E: Welcome to NYC! It’s the Big Apple. It’s the home of Broadway. It’s the city that never sleeps. It’s the city where we first saw Lex Ishimoto. And it’s where we’ll spend the rest of our audition time before heading to the Academy. (And, sorry – I’ve been having connectivity issues that prevented publication.)
This week’s first dancer is one Emily Carr, an 18 year old from Springfield New Jersey, who has been dancing in the footsteps of her older sister Ashley for 16 years. (Have you noticed that practically every state has a Springfield? That’s one of the things that makes the Simpsons so universal.) It’s impossible to miss what an amazing smile Emily has, wide and hopeful; she’s gorgeous, but in this totally endearing way. The other thing that’s impossible to miss is her elevation, really the only are where male dancers routinely outshine their female counterparts. She is of course flexible and musical and has great feet and great performance quality, but it’s the fact that she springs like the proverbial gazelle that really knocks me back. Well, that and the way she goes from giggling girl as she talks to the judges to an intense, formidable force of nature when she dances to Beyonce’s Motown throwback “I’d Rather Go Blind.” “Now, Emily, that’s what I call setting a standard,” Nigel declares approvingly. Vanessa takes Nigel’s assessment (“magnificent!”) and adds passion, control, and skill to a growing list of compliments. After noting that her gaze is as powerful as her body, tWitch adds that it looks like Emily “traded in the bottom set of your ribs for another set of abs.” Yep. Who does bend like that?
Mary praises her high wattage smile and charming giggle, and brings up sister Ashley, who’s supporting Emily in the audience. “She’s a better dancer than me,” Emily declares, making big sis cry. Then why didn’t she try out? Because she’s shy, Emily guesses. Nigel is upset by this; he calls the beautiful Ashley to the stage, asks her to audition next year, and after they’ve given Emily her ticket, he hugs Ashley and repeats his plea. Meanwhile all I can think is that I’ll be gutted if Emily doesn’t make the live shows.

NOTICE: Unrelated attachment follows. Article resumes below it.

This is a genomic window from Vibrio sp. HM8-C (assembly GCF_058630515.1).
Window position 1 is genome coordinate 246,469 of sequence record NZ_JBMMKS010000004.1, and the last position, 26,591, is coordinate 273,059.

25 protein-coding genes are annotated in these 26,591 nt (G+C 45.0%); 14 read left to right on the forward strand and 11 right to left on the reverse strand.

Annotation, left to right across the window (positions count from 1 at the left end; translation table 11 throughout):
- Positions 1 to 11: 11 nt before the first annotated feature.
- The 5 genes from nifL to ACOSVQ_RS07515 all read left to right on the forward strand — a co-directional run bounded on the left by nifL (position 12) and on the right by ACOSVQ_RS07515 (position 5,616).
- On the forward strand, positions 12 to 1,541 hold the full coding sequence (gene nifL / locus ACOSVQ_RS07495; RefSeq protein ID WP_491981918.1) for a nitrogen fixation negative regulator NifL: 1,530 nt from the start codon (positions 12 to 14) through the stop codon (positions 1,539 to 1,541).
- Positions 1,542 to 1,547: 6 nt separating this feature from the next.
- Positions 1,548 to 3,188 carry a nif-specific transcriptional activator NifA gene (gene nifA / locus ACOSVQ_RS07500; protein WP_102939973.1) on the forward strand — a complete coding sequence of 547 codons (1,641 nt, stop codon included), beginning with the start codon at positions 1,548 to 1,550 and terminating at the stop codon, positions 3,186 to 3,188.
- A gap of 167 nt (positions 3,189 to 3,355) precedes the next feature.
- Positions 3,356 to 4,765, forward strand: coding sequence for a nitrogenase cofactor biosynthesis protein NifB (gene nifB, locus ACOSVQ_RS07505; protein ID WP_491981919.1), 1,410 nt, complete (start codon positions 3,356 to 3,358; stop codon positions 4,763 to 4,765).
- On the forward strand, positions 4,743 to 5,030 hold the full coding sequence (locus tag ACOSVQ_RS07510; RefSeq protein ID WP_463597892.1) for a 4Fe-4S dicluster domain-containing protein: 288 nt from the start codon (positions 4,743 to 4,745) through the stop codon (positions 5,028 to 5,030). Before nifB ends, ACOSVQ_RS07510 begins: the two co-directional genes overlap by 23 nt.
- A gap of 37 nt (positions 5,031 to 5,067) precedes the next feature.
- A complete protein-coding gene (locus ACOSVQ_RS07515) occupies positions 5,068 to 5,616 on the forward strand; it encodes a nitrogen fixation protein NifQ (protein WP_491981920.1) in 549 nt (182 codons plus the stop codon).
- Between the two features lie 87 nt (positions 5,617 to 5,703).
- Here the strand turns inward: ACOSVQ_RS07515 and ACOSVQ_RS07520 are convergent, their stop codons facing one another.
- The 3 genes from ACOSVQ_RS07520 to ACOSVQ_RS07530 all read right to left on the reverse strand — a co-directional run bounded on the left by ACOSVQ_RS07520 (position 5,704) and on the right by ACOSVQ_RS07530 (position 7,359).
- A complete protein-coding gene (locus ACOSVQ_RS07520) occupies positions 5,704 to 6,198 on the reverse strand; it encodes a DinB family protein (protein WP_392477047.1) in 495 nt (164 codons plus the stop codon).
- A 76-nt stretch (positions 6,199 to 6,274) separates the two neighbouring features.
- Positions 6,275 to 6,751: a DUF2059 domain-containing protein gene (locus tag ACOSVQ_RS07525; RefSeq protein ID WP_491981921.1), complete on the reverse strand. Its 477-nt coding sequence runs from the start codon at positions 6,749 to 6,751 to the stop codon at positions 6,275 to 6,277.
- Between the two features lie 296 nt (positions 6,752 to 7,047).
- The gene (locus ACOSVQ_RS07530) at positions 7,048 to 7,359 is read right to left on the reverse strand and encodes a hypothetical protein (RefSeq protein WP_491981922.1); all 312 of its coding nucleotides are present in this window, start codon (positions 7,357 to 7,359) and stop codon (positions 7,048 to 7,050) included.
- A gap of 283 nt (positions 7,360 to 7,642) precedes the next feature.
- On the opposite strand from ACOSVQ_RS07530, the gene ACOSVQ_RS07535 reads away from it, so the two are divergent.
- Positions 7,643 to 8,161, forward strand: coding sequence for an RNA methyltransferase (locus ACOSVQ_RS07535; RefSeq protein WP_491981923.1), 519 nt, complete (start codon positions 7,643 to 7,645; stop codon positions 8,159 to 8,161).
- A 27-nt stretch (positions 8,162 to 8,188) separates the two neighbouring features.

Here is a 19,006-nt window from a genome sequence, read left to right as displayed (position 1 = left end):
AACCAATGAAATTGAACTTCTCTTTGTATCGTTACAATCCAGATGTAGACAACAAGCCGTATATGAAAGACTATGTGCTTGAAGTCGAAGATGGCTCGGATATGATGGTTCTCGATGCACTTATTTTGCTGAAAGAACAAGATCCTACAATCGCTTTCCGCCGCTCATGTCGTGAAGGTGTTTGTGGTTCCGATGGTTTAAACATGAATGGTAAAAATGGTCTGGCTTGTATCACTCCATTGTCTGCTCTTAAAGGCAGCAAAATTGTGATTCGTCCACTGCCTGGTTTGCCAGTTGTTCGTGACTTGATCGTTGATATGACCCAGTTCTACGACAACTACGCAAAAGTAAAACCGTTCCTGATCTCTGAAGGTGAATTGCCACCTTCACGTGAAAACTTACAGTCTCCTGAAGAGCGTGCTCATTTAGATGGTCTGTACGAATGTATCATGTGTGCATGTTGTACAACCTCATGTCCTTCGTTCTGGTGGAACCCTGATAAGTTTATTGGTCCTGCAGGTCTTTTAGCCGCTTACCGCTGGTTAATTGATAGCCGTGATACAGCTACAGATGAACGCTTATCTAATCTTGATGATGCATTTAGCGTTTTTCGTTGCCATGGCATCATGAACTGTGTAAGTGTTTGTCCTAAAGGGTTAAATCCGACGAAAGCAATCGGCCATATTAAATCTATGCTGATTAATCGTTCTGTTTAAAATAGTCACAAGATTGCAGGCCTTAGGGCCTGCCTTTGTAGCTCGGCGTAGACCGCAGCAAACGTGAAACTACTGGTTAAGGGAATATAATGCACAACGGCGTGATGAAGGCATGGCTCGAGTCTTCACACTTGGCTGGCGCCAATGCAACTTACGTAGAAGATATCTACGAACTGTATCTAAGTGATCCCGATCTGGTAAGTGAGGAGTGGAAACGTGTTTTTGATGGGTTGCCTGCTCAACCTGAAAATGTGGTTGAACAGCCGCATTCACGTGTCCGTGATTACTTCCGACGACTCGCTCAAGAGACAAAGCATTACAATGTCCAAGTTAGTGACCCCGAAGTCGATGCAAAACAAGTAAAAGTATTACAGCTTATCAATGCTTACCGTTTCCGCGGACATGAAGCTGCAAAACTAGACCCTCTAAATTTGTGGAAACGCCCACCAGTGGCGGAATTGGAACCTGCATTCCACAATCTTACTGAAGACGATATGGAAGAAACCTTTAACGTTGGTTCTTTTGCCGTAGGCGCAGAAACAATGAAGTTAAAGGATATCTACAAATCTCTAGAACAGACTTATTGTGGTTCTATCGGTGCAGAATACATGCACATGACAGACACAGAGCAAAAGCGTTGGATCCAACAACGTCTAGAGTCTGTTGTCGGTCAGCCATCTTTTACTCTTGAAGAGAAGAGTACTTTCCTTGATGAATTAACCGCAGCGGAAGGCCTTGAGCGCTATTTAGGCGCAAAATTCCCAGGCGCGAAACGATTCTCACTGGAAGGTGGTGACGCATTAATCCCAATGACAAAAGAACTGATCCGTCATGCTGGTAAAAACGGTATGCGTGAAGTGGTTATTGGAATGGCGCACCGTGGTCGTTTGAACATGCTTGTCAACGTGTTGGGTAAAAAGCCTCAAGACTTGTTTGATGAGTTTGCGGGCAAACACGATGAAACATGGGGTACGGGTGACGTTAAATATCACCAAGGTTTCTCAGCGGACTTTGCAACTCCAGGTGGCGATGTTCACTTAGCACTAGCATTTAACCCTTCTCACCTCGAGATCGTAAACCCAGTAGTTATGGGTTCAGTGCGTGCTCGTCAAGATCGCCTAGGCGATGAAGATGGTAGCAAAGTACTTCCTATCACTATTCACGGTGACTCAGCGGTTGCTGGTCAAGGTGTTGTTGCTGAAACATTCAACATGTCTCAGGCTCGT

Next up we get a typical New York story – Gabriel Alvarez, 28, b boy from the Dominican Republic. Dancing there kept him out of gangs, and when he came to NYC, working as a dancer helped him become a citizen and bring his mom over. Aw! Would that his dancing lived up to the story in the judges eyes. He does this amazing sort of street performance in this huge metal hoop/wheel. (Have we seen this on the show before? It seems familiar, although I don’t think they’ve devoted a full segment to it before.) Vanessa says it just as I’m saying it aloud on my couch; it’s awesome entertainment, but there’s no dancing. They allow him to throw down some b boy moves and I think they’re quite good, but it’s not new or unique enough for the judges. It just wasn’t a good audition. tWitch, responding in part to Gabriel’s incredible charisma and stage presence, gives him his only yes.
That was the point where my daughter got really mad the show did away with the choreography round.
Failure clearly is not going to be the fate of Connecticut’s Evan DeBenedetto, 19, who made it to the Green Mile on Gabi’s team last season. If you read my recaps then you know that I was rooting for him over Lex – I did and still do think Gabi and Evan had better chemistry, even though I feel like I got taken in by producers creating suspense where none really existed. Evan’s dancing is spectacular – his taps are so clean, so clear, and fit so beautifully with his music. He’s got sharp edges and huge spins and he just oozes joy. Was there anyone in that theater who didn’t want to hug him? You came here knowing you belong, tWitch observes. Yes. I think it’s going to be your year, Mary grins. YES! You were tremendous, Nigel tells him, reminding him that it’s no shame to have lost out to Lex’s prodigious, season-winning talent. Vanessa praises the choreography (did he do it? I wish they’d said) and tWitch tells him to come up and get the ticket he must already know he’s earned.
“He’s so good,” Vanessa stage whispers as he walks out. “It’s his moment.”
God, I hope so. Add his name to my short list for the live shows!
After Evan we’re treated to a montage of good dancers giving auditions that don’t quite measure up, breaking their own hearts, not making it. tWitch feels inclined to stand up and give a pep talk. Invite us with you on this journey, he begs; this is not the time to second guess yourself. Unless you’ve come with a metal wheel, anyway…
And boy, is there a journey with 80’s baby Rachel Blanchard. Not literally – she is only 18, after all, but either it’s still the 80’s in Albany or she just loves the throwback style – high waisted black bottoms and a teal top with bright 80’s make up, her hair in 80’s ringlets. She dances to Susan Tedeschi’s 90’s jam “Hurt So Bad” which I just adore, and she has this really unusual rag doll quality. She’s strong, but she flails a lot, her thin arms flapping. It’s a puzzle. “Everyone calls me Baby,” she confesses after Vanessa calls on the flirty 80’s dance moves, referring to Baby Houseman, the Jennifer Gray character in 80’s smash Dirty Dancing, and the judges all howl their agreement. “Go stand in a corner,” Nigel quips with such authority that she actually goes. “Nobody puts Baby in a corner!” Vanessa cries, bringing her back. I didn’t even get it, she giggles.